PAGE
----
Blue Oak Woodland Mortality
image: Emil Hochdanz / Public domain
Elevated levels of blue oak mortality have been reported in various parts of California over the past few years.
Reported oak mortality tends to occur in a scattered or patchy pattern across the landscape. In some places, other species, such as valley oak have been affected. Concerned landowners have wondered whether another introduced pest or pathogen could be the source of this elevated mortality.
View “Recent Increases in Blue Oak Mortality,” Swiecki,Ted and Elizabeth Bernhardt, Phytosphere Research, April 2020
View “Tree Mortalilty in Blue Oak Woodland During Extreme Drought in Sequoia National Park, California,” Das, Adrian J., Ampersee, Nicholas J., Pfaff, Anne H., Stephenson, Nathan L., Swiecki, Tedmond J., et. al., 2019
Disease: Sudden Oak Death
Sudden Oak Death, or SOD, was first observed in California in 1995. In 2000, UC researchers identified the causal agent as Phytophthora ramorum, a pest that had never been identified before.
UC provided initial seed money to assist in studying this new disease, and to establish the California Oak Mortality Task Force (COMTF), a multi-agency collaborative team focused on understanding this new pest and educating the public about how to manage infected stands and curtail the spread of this damaging disease.
Invasive Plants: Barbed Goatgrass
Barbed goatgrass (Aegilops triuncialis) is an introduced annual grass that is spreading throughout California grasslands. It is listed as a noxious weed by the California Department of Food and Agriculture and as a wildland weed by the California Exotic Pest Plant Council. When mature, it is unpalatable for livestock. In grasslands, Barbed goatgrass reduces the abundance of native perennial bunchgrasses and competes with more desirable introduced annuals, as well as native forbs.
A Field Guide to Insects and Diseases of California Oaks
Thousands of species of microorganisms and invertebrates inhabit oak woodlands. This book focuses the relatively small number of these are capable of causing damage to oak trees. The more conspicuous of these, for example the California oak worm with may completely defoliate a large tree, draw the most attention because of the nuisance they create, especially in urban areas. However, structurally damaging fungi that decay heart wood often go unnoticed until the tree’s health and trunk and large branches are weakened and, especially in an urban area, may need to be removed. Furthermore, since 1995, sudden oak death disease and the goldspotted oak borer have invaded and killed tens of thousands of coast live oak trees in wildlands of northern and southern California, respectively. This publication provides information that will help tree-care professionals and the general public identify and assess insects and diseases of California Oaks. A much more comprehensive treatment of these agents is provided in California Oak Disease and Arthropod (CODA) database linked on this website (http://Phytosphere.com/coda).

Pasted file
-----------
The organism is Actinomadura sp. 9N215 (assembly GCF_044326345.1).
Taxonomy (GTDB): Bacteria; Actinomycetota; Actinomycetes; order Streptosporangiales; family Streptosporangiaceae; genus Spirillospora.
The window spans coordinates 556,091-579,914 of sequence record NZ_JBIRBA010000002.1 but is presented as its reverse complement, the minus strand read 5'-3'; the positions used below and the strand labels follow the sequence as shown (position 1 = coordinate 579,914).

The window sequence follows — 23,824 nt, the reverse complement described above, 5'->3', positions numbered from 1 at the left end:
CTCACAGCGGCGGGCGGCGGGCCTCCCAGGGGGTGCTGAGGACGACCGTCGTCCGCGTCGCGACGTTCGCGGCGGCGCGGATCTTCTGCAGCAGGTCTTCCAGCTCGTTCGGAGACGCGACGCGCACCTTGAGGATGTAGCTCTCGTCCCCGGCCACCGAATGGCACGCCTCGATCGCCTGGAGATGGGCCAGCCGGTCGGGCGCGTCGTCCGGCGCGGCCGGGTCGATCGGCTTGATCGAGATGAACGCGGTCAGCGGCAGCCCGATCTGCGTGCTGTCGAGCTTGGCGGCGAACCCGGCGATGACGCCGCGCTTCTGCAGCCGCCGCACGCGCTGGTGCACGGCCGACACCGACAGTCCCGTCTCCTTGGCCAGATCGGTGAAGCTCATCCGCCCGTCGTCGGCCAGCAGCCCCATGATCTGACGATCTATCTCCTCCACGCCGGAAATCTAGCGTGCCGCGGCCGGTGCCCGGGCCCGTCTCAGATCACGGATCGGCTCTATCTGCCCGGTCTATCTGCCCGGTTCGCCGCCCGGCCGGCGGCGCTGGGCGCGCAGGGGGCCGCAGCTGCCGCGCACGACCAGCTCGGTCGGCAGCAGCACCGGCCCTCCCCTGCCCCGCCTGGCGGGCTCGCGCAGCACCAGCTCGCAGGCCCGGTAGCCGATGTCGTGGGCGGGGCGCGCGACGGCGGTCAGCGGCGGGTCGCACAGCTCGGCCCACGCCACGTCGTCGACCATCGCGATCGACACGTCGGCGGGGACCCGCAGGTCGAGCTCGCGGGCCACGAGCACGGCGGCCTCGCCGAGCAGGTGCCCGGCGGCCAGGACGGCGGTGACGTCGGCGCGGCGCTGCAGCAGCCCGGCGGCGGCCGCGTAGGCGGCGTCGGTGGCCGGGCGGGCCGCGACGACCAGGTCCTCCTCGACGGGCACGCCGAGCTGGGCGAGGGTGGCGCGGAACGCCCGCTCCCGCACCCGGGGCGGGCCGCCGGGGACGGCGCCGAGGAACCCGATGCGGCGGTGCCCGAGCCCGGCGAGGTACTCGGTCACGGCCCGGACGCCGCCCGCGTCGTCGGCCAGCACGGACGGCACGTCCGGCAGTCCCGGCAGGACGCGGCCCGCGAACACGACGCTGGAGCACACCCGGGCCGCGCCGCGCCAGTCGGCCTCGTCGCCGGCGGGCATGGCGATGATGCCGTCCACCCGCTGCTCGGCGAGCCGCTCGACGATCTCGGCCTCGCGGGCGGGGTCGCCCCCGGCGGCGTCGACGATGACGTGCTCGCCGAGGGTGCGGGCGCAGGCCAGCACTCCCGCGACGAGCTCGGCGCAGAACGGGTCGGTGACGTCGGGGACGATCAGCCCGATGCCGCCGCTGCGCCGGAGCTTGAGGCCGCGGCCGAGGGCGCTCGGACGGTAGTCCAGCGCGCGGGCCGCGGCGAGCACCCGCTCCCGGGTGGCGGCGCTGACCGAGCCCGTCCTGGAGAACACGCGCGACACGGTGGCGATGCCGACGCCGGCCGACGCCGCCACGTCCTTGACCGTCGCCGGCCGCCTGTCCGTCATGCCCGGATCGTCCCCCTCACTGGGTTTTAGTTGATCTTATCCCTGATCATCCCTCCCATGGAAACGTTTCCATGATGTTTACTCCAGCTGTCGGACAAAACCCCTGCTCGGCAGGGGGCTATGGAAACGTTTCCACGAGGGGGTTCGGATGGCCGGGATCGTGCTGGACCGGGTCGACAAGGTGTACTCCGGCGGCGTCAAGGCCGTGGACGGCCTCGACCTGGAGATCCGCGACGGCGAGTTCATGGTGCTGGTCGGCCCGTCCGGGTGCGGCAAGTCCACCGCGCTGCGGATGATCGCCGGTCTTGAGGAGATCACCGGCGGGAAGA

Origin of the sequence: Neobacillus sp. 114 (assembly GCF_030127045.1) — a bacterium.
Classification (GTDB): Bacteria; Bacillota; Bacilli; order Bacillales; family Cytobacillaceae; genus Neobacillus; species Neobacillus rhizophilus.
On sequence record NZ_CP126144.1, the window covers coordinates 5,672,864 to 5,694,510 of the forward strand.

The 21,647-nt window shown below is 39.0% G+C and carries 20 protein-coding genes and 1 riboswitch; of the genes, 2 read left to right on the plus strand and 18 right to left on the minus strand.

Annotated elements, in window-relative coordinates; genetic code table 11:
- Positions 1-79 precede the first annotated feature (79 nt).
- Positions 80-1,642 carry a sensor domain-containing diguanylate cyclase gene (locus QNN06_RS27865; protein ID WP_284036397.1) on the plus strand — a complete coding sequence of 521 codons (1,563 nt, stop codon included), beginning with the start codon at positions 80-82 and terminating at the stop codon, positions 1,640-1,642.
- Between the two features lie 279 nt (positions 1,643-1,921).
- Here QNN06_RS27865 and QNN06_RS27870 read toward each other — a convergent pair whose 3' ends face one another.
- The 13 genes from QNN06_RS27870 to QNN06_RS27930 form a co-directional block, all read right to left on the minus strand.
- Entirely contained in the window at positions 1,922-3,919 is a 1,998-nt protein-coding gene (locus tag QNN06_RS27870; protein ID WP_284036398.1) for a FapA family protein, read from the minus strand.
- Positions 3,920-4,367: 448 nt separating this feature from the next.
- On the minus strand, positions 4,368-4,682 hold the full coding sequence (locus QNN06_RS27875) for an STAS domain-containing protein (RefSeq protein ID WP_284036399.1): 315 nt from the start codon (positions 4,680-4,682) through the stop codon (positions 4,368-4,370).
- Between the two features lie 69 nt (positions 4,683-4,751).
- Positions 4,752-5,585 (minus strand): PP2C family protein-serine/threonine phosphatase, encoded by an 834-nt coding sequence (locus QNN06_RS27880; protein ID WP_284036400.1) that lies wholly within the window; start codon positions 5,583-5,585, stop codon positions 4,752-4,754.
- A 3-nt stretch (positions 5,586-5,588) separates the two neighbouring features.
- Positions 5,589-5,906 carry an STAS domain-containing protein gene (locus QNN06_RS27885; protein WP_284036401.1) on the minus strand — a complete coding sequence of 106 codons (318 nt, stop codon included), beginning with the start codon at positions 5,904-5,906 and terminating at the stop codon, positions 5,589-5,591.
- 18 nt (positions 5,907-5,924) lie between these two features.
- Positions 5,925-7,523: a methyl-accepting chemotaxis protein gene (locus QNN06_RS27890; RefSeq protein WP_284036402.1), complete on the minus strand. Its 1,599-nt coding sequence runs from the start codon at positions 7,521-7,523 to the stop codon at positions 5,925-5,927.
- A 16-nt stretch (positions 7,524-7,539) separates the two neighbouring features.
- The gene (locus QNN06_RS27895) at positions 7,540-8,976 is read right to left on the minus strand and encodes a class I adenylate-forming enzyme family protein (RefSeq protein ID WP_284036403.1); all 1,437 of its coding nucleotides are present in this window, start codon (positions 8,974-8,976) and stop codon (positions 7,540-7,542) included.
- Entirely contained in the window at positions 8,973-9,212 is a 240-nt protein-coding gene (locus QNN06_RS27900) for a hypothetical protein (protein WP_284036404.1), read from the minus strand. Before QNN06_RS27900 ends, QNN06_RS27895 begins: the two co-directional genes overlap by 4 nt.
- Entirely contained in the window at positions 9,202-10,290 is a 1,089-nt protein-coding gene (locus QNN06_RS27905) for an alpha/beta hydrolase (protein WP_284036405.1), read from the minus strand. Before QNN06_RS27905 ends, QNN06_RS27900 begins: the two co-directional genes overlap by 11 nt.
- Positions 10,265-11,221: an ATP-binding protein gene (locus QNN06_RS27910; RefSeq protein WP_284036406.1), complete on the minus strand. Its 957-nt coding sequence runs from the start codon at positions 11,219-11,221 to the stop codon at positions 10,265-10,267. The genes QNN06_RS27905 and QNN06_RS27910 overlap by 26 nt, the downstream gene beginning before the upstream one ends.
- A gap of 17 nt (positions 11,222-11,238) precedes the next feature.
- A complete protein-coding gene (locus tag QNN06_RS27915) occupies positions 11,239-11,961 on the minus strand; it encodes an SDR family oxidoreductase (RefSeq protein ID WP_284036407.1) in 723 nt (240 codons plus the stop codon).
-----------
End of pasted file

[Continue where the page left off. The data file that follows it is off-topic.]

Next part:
Citation: Swiecki, Tedmund J. and Bernhardt, Elizabeth A. 2006. A field guide to insects and diseases of California oaks. Gen. Tech Rep. PSW-GTR-197. Albany, CA: Pacific Southwest Research Station, Forest Service, U.S. Department of Agriculture, 151 p.
The loss of deciduous oak woodlands to native conifer encroachment is a major conservation concern in northwestern California and across much of the Pacific Northwest, resulting in associated losses of wildlife habitat, cultural uses, biodiversity, and other ecosystem services. These losses have drawn increasing attention in recent years, and oak woodland conservation and restoration efforts have gained momentum throughout the ranges of Oregon white oak (Quercus garryana) and California black oak (Quercus kelloggii), the two species most afflicted by encroachment … Read more
Pests: Goldspotted Oak Borer
The Gold Spotted Oak Borer (GSOB) is a recently discovered insect that has been decimating some coast live oak (Quercus agrifolia) and California black oak (Quercus kelloggii) stands in Southern California, so far exclusively in San Diego County. It is believed that this non-native insect arrived in California during the last two decades, likely from firewood transported to the state from Arizona or Mexico where GSOB is known to live. The University is currently involved in a large educational effort to make the state’s residents understand the threat this insect poses and to advise them on how they can help contain … Read more